13. Safety and Sensing

Let’s start off with some videos.

As is obvious in the videos, safety must always be addressed when dealing with robots.  While there are industry standards regarding how safe is safe around robots, there are a few main concepts that separate the robot and its activity from nearby operators or others.

1.  Fencing – Prevent the entry of anyone into the workcell.  Must be gated and some form of interlock must be integrated into the robot.  Lock-out, Tag-out procedures must be followed so that no one can be in the workcell when the gate is closed and the operation resumes.

2.  Light Curtains – Light curtains are used to form an invisible fence around dangerous equipment.  A light curtain is simply an array of photoelectric sensors which are, as a group, tied into the emergency stop.  Additionally, light curtains must be positioned such than no one can be inside the machine without being detected.  In other words, a light curtain can detect you while you are breaking its beam  Two styles are technically possible to use, but only one should be employed.

a.  A common photoelectric light curtain includes a Infrared light transmitter and an Infrared light receiver.  If all of the receivers see infrared light then there are no obstructions (operators) in the path of the light curtain.  This type of light curtain can also use a mirror at a 45 degree angle to allow the light to bend around corners.  It is feasible to imaging an application using one light curtain to protect four sides of machine using mirrors.

b.  It may seem okay to use a photoelectric sensing light curtain that contains the transmitter and receiver in one housing while using a mirror on the opposite side of the machine.  The light travels from the transmitter, to the mirror, and back to the receiver.  In the same way, if there is an obstruction the light curtain knows.  However, these types of light curtains can be dangerously overridden by placing a mirror in front of the sensor array making the safety feature of the light curtain useless.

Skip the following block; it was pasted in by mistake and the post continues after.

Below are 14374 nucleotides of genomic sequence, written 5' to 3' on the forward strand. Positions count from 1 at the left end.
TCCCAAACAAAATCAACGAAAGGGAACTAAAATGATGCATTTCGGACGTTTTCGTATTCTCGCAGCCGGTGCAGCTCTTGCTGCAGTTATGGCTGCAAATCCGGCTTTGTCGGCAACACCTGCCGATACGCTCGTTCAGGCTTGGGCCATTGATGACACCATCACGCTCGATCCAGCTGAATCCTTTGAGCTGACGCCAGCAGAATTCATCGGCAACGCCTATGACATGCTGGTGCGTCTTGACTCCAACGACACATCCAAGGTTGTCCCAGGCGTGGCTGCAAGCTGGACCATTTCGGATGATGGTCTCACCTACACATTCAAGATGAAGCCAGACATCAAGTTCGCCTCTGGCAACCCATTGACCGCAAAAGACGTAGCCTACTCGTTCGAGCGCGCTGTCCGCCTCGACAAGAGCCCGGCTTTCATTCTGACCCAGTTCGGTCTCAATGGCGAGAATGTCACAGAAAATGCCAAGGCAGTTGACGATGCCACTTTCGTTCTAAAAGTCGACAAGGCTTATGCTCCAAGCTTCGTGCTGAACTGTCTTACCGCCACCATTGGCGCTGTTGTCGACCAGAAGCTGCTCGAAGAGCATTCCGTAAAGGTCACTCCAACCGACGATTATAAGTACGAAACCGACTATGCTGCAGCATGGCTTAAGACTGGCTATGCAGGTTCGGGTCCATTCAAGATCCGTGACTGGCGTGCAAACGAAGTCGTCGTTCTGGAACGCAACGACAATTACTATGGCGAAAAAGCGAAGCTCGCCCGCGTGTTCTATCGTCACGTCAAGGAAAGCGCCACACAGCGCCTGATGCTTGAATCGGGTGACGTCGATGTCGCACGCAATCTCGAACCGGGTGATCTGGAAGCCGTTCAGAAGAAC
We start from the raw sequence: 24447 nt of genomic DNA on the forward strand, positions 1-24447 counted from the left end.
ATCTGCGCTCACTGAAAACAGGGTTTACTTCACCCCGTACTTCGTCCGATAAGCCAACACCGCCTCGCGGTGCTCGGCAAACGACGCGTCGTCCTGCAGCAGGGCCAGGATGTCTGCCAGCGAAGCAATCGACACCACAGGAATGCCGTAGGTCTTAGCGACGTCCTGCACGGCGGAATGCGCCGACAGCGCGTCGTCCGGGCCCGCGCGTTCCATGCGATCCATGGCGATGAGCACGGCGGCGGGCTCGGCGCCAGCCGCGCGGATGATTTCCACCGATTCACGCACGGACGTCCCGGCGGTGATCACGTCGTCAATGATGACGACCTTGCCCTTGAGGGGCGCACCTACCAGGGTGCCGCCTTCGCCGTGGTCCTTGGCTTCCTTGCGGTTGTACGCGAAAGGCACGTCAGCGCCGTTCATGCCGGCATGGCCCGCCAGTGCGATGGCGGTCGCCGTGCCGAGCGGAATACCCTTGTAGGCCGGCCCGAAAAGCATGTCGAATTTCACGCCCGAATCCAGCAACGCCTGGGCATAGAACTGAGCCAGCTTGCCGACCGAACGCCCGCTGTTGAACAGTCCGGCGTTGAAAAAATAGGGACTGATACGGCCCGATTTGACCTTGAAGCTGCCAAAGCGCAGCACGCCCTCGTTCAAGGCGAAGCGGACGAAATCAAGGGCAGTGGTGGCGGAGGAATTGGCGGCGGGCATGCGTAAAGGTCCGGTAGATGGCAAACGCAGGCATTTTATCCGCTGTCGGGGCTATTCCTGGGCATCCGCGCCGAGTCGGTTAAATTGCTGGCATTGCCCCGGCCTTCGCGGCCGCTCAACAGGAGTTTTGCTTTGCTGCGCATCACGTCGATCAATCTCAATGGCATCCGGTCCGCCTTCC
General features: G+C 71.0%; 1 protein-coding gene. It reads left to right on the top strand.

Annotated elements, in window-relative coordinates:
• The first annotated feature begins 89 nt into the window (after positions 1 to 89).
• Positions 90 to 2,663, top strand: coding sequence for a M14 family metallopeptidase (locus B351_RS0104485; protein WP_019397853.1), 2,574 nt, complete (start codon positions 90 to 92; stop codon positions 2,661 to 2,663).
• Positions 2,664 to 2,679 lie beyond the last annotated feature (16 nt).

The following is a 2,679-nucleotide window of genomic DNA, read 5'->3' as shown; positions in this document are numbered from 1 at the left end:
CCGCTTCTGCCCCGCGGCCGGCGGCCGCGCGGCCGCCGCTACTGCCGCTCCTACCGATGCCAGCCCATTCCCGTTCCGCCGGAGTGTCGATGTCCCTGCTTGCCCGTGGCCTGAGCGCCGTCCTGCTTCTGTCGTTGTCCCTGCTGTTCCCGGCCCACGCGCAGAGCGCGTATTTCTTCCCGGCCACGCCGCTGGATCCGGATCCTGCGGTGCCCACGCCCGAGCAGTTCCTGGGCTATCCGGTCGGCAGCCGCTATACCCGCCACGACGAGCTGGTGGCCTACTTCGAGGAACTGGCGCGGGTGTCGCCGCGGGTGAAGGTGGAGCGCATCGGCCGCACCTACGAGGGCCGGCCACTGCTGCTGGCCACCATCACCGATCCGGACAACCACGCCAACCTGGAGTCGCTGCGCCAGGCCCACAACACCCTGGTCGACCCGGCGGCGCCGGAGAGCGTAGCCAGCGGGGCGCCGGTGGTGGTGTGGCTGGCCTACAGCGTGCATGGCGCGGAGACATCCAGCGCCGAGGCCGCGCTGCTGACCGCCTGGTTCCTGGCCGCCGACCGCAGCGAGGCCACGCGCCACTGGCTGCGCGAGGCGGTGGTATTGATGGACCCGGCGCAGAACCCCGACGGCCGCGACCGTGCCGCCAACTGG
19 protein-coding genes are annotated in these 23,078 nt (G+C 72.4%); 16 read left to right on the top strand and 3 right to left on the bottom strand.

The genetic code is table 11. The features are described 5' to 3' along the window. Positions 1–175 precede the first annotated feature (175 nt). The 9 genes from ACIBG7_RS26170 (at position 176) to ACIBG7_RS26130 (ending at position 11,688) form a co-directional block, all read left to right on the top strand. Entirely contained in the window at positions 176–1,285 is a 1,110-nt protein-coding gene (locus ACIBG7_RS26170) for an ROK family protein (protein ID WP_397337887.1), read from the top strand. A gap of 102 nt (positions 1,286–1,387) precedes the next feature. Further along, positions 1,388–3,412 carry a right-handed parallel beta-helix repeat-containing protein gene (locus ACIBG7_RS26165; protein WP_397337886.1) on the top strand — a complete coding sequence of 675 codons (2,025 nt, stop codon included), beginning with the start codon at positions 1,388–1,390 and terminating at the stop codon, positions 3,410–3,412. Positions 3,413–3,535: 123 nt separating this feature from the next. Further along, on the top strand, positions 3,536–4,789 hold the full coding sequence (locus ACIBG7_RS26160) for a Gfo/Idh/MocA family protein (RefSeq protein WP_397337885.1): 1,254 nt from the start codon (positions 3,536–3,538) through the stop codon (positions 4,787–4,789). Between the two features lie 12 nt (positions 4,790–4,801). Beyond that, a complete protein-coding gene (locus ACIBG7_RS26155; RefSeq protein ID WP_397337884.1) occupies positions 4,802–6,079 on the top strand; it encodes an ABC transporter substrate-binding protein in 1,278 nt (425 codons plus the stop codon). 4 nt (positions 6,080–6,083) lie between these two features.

3.  Pressure Sensing – A pressure sensing pad is employed by placing it on the floor in front of an opening in the safety fence of a workcell.  This pad can sense the pressure of an operator standing on it and if wired into the emergency stop loop it can prevent the workcell from operating while the operator is standing on it.  These are commonly used along with a light curtain to know if an operator is either entering the workcell (through the light curtain) or still in the workcell (on the pressure pad)

4.  Laser Scanning – A Laser can be used to scan an area and report back the 3D spatial location of everything in an area.  During setup, a Laser Scanner can be regioned into different areas for different levels of safety.  SICK is a popular manufacturer of these devices.  Check out the products that SICK has to offer to understand the capabilities of this type of device as it is becoming very popular in industry.   The devices can be mounted to the side of the workcell under the robot and an area can be defined in the setup of the scanner.  When an unauthorized object (operator) enters the scanned area the system is stopped.

5.  Occupied Hand Sensing – Several different devices are being used to detect the presense of an operator before the beginning of a cycle.  This is the opposite of all other technologies above in that it operates because if the operator is in one position he or she therefore cannot be inside the machine.  This only works and is only safe for the operator.  The operator could still start the machine while someone else was in the way.  Essentially, this is just two buttons that must be held down during operation.  The buttons are far enough apart on a control panel that both hands of the operator must be used to start the machine.  Many times this is only a part of the safety equipment employed in an application and is not normally used by itself.

You should now be prepared to answer the following questions.

  1. True or False?  Lock-out Tag-out procedures are designed to keep unauthorized personnel from entering specific areas of the manufacturing facilities.
  2. True or False?  Fencing located around robots must not contain an entry point to allow maintenance. 
  3. True or False?  Fanuc Dual Check Safety (DCS) technology allows safety fencing to be removed therefore reducing the overall size of the Workcell.
  4. The new generation in safety for ABB robotics allows the robot to continue operating while humans are in the Workcell.  Which of the following causes the robots to stop completely?
  5. A Light curtain is placed at the entry gate to a Workcell and is used to protect humans from an unsafe environment but it cannot detect which of the following unsafe conditions.
  6. A pressure sensing pad ____.
  7. The S3000 Advanced family of products offered by SICK contains how many protective fields?

2 Responses to “13. Safety and Sensing”

  1. The Linguist Says:

    For #3, do you mean completely removed or and part removed, such as reduced?

    • adamwsonu Says:

      By safety fencing I mean fencing which protects the outside of the workcell from robots traveling outside of their normal work area. I can see how this is somewhat confusing, but in the video the “guard” is not there to keep the robots in, it is there to keep the people out. This is different because keeping large robots from crashing through a fence is harder than keeping people from pushing down a guard.

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